Ho-kwang (Dave) Mao
Staff Scientist
(202) 478-8960

Ho-kwang Mao's research centers on ultra-high pressure physics, chemistry, material sciences, geophysics, geochemistry and planetary sciences using diamond-anvil cell techniques that he has pioneered. He received a Ph.D. and M.S. from University of Rochester in 1968 and 1966, and a B.S. in geology from National University in Taiwan, China in 1963.

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Related News

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Washington, DC — Superconductivity is a rare physical state in which matter is able to conduct electricity—maintain a flow of electrons—without any resistance.
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Washington, DC — Carbon is the fourth-most-abundant element in the universe and takes on a wide variety of forms, called allotropes, including diamond and graphite.
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Washington, DC—Glasses differ from crystals. Crystals are organized in repeating patterns that extend in every direction. Glasses lack this strict organization, but do sometimes demonstrate order among neighboring atoms.
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Washington, DC — Although its name may make many people think of flowers, the element germanium is part of a frequently studied group of elements, called IVa, which could have applications for next-generation computer architecture as well as implications for fundamental condensed matter physics. New research conducted by Xiao-Jia Chen, Viktor Struzhkin, and Ho-kwang (Dave) Mao from Geophysical Laboratory at Carnegie Institution for Science, along with collaborators from China, reveals details of the element’s transitions under pressure. Their results show extraordinary agreement with the predictions of modern condensed matter theory.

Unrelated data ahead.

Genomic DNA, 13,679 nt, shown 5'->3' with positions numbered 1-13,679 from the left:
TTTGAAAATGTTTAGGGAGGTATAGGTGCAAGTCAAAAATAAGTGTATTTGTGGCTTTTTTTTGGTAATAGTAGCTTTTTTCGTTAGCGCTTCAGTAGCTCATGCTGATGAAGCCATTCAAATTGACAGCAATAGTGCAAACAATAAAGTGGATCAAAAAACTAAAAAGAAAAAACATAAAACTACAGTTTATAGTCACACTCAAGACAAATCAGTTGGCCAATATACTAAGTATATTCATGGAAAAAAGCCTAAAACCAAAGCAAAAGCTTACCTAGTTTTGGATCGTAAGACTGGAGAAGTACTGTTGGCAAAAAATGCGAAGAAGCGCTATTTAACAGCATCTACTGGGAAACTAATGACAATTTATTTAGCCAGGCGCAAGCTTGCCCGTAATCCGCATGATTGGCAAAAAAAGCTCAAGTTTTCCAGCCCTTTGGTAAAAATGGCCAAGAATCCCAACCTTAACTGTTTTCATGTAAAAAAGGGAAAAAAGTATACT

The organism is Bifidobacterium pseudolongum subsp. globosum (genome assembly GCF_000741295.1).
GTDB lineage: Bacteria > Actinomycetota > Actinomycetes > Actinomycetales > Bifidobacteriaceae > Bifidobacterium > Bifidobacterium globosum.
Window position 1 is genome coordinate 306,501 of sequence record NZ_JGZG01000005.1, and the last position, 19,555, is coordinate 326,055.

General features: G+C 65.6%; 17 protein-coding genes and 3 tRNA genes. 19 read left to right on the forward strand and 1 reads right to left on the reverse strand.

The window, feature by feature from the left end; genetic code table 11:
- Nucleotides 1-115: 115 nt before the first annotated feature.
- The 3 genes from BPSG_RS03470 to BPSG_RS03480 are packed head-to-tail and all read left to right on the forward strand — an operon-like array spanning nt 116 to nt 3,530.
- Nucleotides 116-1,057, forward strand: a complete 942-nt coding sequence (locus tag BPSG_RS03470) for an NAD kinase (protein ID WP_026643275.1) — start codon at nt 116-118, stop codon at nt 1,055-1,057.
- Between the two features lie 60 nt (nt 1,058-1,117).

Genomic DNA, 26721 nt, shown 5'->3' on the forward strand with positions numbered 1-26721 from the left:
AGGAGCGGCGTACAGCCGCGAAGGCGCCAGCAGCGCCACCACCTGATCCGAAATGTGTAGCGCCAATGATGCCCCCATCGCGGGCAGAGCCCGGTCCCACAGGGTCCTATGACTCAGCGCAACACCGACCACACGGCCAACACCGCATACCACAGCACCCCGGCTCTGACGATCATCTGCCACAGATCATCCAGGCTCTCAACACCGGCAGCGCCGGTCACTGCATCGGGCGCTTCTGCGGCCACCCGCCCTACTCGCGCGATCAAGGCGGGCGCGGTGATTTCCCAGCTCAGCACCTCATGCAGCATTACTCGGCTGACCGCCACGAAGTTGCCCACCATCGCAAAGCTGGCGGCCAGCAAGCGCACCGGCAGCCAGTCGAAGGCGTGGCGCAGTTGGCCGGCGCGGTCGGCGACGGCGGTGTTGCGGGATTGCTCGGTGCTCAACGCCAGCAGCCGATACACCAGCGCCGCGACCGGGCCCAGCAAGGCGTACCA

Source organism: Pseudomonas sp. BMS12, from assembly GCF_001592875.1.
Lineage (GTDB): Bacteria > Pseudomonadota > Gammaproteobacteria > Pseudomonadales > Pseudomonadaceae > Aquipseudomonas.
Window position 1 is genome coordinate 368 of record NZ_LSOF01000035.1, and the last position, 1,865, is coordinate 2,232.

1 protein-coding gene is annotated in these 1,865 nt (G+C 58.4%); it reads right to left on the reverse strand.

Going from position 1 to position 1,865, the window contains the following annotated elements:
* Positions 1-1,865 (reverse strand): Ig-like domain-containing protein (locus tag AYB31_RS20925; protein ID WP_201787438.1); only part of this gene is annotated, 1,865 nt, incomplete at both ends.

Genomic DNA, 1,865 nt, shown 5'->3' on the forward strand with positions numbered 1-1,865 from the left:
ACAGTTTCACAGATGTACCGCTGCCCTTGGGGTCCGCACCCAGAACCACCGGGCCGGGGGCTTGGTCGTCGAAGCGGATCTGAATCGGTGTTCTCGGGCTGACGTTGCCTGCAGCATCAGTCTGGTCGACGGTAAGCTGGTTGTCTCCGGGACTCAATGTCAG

Washington, DC—The U.S. Patent & Trademark Office has issued a patent to the Carnegie Institution for a method of creating high quality diamond crystals larger than 10 carats.
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Metallic glasses are emerging as potentially useful materials at the frontier of materials science research. They combine the advantages and avoid many of the problems of normal metals and glasses, two classes of materials with a very wide range of applications.
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Washington, DC—Physicists have long wondered whether hydrogen, the most abundant element in the universe, could be transformed into a metal and possibly even a superconductor—the elusive state in which electrons can flow without resistance.
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A discovery by scientists at the Carnegie Institution has opened the door to a new generation of piezoelectric materials that can convert mechanical strain into electricity and vice versa, potentially cutting costs and boosting performance in myriad applications ranging from medical diagnostics t